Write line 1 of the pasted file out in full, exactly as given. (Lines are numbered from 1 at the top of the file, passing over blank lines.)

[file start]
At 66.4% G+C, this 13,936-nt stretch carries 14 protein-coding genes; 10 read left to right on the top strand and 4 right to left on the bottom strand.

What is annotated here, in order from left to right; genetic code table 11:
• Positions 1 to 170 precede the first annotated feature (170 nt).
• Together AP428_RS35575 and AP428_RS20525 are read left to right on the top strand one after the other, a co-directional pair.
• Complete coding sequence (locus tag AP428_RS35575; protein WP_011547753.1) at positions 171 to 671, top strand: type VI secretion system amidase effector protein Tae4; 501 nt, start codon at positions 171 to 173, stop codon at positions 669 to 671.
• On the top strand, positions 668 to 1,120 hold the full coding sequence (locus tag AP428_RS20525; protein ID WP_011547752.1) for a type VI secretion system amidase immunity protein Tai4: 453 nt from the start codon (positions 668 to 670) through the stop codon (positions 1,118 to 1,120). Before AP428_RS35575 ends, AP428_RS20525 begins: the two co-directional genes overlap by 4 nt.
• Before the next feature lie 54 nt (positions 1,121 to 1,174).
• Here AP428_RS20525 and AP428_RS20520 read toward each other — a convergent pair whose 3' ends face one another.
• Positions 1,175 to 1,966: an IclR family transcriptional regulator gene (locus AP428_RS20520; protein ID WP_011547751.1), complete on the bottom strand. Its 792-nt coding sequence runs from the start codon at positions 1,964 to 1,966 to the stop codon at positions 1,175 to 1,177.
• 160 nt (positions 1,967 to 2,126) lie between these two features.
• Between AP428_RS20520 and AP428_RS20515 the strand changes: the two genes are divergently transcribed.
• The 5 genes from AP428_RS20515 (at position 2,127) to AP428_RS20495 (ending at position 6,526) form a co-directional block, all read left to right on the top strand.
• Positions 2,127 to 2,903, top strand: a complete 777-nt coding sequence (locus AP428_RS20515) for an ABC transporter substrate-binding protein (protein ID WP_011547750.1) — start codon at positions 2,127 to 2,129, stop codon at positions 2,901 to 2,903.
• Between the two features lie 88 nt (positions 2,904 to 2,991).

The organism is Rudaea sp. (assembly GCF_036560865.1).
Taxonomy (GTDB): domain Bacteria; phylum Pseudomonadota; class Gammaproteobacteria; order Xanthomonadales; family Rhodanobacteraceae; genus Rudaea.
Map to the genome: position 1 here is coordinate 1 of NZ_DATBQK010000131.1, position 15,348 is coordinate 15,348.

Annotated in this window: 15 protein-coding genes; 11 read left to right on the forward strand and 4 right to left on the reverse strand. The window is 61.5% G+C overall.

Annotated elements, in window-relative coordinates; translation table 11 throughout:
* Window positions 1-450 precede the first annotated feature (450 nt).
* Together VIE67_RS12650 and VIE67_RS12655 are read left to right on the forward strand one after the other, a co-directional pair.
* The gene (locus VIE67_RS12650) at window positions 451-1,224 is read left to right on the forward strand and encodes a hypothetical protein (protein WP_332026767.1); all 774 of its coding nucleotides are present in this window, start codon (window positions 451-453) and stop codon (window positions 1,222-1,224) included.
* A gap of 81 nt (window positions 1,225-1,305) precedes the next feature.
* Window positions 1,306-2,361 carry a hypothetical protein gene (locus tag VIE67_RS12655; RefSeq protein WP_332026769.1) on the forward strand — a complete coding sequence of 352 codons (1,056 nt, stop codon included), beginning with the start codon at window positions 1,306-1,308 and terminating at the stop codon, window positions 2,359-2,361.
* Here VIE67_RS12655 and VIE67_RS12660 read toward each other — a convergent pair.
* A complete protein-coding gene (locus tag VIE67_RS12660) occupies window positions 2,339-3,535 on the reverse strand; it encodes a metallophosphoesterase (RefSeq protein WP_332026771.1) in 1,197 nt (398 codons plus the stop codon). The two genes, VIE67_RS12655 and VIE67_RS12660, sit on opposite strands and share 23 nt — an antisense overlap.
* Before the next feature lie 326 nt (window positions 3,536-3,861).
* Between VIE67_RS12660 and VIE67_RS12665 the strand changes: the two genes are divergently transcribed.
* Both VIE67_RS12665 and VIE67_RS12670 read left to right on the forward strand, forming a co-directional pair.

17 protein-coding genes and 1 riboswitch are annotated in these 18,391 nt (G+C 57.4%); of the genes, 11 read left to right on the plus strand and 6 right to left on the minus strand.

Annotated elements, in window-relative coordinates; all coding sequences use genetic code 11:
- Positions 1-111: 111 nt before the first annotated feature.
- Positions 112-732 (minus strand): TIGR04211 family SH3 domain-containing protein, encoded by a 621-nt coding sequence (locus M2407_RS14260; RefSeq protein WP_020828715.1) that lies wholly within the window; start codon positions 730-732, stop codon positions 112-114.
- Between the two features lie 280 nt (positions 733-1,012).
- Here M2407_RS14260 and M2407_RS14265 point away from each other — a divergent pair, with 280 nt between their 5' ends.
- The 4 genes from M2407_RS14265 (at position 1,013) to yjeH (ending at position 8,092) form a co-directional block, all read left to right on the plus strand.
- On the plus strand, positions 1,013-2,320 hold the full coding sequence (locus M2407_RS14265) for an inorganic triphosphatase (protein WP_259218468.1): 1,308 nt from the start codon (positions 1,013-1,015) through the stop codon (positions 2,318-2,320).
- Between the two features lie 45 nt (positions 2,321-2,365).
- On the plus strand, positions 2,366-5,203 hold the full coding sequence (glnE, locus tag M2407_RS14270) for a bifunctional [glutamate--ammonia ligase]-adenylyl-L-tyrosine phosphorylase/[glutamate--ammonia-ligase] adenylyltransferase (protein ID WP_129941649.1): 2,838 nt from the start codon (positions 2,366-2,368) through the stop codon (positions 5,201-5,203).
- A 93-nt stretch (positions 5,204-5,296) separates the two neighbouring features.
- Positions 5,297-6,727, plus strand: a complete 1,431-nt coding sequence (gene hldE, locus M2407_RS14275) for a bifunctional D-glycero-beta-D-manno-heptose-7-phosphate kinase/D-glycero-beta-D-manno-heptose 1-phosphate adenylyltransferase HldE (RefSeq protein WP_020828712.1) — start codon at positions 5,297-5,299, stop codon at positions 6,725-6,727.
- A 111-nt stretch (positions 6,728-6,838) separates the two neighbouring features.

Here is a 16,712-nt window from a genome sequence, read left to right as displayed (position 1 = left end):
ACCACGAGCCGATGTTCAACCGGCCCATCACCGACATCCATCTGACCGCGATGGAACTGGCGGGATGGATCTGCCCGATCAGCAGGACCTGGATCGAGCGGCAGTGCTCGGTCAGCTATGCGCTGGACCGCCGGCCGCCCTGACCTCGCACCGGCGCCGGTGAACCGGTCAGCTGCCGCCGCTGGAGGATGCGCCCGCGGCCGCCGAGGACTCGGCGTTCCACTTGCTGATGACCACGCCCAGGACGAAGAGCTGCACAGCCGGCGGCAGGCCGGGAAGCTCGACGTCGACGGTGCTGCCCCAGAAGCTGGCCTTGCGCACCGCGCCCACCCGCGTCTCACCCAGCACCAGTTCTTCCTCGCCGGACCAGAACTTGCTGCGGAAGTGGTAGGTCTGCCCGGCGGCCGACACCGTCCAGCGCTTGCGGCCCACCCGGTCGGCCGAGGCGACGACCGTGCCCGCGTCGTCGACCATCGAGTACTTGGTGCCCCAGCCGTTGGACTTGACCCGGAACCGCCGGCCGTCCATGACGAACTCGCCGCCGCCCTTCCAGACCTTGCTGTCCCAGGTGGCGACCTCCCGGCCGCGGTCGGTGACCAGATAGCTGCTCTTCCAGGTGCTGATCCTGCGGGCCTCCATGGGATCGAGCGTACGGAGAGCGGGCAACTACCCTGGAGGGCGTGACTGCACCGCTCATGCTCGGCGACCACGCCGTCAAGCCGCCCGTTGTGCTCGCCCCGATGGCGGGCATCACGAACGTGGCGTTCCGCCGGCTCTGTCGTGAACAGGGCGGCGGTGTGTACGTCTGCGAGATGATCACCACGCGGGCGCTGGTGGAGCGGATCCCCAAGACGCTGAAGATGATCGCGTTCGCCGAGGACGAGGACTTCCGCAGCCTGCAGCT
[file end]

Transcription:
At 66.4% G+C, this 13,936-nt stretch carries 14 protein-coding genes; 10 read left to right on the top strand and 4 right to left on the bottom strand.